|Reviews for Hit & Run|
| Dreamer1701 chapter 1 . 4/3
I really like this!
| Mikaelus chapter 1 . 3/9/2020
HIT & RUN — REVIEW
So I’m sure that f-romanoff-13 believes me to be impossible to please lately, as my last few reviews haven’t quite been favorable. In my defense, I never called them bad; but while they had at least a few redeeming qualities, they just didn’t really appeal to me personally. In the eyes of anyone irrational enough, my reviews could be misconstrued as either a personal vendetta or a fanfiction-destroying rampage. Whatever you call it, I’m pleased to say that it ends now. After all the less positive reviews I’ve left of late, today sees me leaving much higher praise — not because I’m tired of being negative, but because this story really earns it.
Hit & Run is an exceptional piece in f-romanoff-13’s gallery of works, and while there are a lot of reasons why, they can all be summed up here in one blanket statement; it is very true to life. Let’s take a look.
First of all, I have to give credit to the teaser before the actual story. “‘I’m sorry to have to tell you this, but there's been an accident.’ There's nothing like almost losing someone to make you realize how much you need them.” The first sentence mercilessly throws us into the thick of it, giving us a hint of what we’re about to dive into — like smelling the wine before actually tasting it. The second explains exactly what sort of story this is going to be, as well as the moral in a nutshell. Maybe a little on the nose, but since this a short story, we allow it. If nothing else, f-romanoff-13 knows how to tease their audience.
As for the main story, if one was fool enough not to read the teaser, the first few sentences are masterfully crafted to lure that one into a false sense of security. It feels very much like the first scene of Ant-Man and the Wasp, if on a smaller, more realistic scale. Coming from the author of Cassie Lang: Matchmaker, one might almost believe this will be nothing but fluff. But once that fateful call reaches its end, you can feel the blood drain from your face.
The majority of this story makes you feel exactly the sort of terror, anxiety, and grief Scott is going through, and it does it in a very realistic way. One touch that I particularly enjoy is how vague the situation is kept, and who the victim is, until it all comes out. And when it does, it isn’t pretty — which is a big part of what I mean when I praise this story’s realism. Hit & Run doesn’t shy away from the uglier aspects of the situation, starting with Scott’s sickened reaction to the truth. It may not be glamorous, and I consequently doubt the Marvel movies would actually do it, but it’s a more than reasonable reaction given the circumstances.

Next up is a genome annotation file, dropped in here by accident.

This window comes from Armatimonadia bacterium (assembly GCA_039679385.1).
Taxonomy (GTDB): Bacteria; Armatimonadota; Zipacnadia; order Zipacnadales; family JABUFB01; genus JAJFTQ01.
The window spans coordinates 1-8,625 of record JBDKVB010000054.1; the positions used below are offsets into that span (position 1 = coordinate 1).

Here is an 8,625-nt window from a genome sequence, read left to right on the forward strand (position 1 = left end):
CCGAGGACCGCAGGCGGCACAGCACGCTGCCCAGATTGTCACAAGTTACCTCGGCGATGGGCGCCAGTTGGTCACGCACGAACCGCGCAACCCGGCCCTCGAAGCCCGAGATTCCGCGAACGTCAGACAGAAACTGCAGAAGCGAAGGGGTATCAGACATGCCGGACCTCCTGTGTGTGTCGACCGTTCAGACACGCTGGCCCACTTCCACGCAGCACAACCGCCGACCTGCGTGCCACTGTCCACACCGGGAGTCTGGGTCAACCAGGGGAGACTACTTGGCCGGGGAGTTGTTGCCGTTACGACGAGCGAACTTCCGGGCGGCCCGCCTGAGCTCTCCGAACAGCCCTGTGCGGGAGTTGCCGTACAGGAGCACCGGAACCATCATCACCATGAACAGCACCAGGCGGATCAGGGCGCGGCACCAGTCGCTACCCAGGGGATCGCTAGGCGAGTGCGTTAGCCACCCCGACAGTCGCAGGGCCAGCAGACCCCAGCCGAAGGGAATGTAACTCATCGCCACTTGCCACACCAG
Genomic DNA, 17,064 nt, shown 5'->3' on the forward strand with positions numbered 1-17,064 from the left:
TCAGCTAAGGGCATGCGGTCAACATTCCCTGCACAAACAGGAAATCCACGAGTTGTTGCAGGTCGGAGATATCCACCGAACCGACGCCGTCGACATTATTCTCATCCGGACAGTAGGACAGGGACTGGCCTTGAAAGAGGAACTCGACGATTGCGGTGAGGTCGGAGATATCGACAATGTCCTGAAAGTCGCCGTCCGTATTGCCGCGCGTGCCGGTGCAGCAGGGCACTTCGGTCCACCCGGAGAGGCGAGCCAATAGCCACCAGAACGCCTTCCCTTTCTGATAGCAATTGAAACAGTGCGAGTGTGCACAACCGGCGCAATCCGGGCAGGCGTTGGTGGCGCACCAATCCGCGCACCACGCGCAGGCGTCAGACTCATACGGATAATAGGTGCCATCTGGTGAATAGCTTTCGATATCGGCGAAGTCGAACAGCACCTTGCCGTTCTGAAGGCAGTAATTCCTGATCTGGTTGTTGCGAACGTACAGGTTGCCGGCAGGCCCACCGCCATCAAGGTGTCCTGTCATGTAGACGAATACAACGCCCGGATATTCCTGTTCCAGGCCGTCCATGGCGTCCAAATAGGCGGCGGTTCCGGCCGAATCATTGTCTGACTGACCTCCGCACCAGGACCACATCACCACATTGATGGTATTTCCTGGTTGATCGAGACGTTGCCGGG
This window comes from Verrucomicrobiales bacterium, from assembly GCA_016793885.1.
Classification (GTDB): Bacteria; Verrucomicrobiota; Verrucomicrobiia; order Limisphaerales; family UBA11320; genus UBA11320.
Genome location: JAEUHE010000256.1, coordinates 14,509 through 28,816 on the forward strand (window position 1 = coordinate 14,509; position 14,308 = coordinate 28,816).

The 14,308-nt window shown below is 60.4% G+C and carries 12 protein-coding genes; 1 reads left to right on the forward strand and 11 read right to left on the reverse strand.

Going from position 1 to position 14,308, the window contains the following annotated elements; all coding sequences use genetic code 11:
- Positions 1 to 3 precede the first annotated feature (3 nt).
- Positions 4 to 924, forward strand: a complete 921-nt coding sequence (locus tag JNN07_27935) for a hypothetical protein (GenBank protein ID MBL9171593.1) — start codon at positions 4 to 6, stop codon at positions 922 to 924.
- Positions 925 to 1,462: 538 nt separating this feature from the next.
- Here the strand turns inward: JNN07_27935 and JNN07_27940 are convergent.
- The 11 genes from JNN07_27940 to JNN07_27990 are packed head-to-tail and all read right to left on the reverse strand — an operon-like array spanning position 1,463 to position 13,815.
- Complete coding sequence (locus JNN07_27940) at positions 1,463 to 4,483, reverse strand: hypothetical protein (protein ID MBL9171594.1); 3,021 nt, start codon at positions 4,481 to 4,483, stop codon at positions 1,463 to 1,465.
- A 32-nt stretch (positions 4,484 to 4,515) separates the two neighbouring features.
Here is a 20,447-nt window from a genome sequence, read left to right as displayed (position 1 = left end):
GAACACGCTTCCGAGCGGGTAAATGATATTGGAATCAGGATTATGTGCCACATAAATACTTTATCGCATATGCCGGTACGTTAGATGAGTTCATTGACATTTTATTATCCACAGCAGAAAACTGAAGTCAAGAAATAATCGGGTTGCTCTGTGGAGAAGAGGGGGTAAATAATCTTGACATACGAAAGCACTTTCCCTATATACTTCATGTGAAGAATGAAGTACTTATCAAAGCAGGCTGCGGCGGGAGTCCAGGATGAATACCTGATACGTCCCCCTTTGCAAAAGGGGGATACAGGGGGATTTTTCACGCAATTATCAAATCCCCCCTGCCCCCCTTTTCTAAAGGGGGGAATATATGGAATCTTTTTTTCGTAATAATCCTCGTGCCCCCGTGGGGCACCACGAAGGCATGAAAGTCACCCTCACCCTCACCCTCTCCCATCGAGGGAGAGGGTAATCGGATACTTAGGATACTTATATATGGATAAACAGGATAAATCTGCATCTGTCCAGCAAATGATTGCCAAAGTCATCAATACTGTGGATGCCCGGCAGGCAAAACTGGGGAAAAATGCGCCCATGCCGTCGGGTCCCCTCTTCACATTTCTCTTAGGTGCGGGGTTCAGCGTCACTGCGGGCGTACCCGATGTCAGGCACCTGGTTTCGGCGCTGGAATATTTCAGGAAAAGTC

Probably the most gut-wrenchingly realistic scene description is when Scott, and the audience, is finally allowed to see Hope. The way the author writes the details — the equipment, the injuries, the very emptiness of the room — is relentlessly focused on what matters. Scott, in this story, is right; it’s hard to imagine Hope Van Dyne in this state. But this description makes it much easier to see in your mind.
And once you’ve made it through these scenes, you’ve made it through the shock and initial heartbreak. Now you’ve got plenty of grief to enjoy. Oh, I’m not kidding, paragraphs thirty-five to forty-two are just MISERABLE, and rightfully so. It hurts to see Scott, Hank and Janet so scarred by what’s happened. And once again, the attention to detail really shines here. Scott and the author both vividly recall every word said during the days of Hope’s coma, because at this point, details matter. One detail that might split people, though, is the revelation of the drunk driver’s identity and motive. I myself have gone back and forth on it. Upon first reading, I felt like the author was just doing some world-building, but inadvertently taking us out of the scene in the process. But when I really thought about it, I realized not only was it one more bit of realism in this already-realistic story — in real life, the police probably would keep the victim’s family up to date on the investigation — but I think it’s actually MEANT to disturb the flow of the narrative. Think how this sounds to Hope’s family; it’s the one “good” thing that happens during these painful days, and the bottom line is it does them no good. Sanderson being accused and eventually pleading guilty doesn’t bring Hope back. It may be good news, but it’s not the good news they want.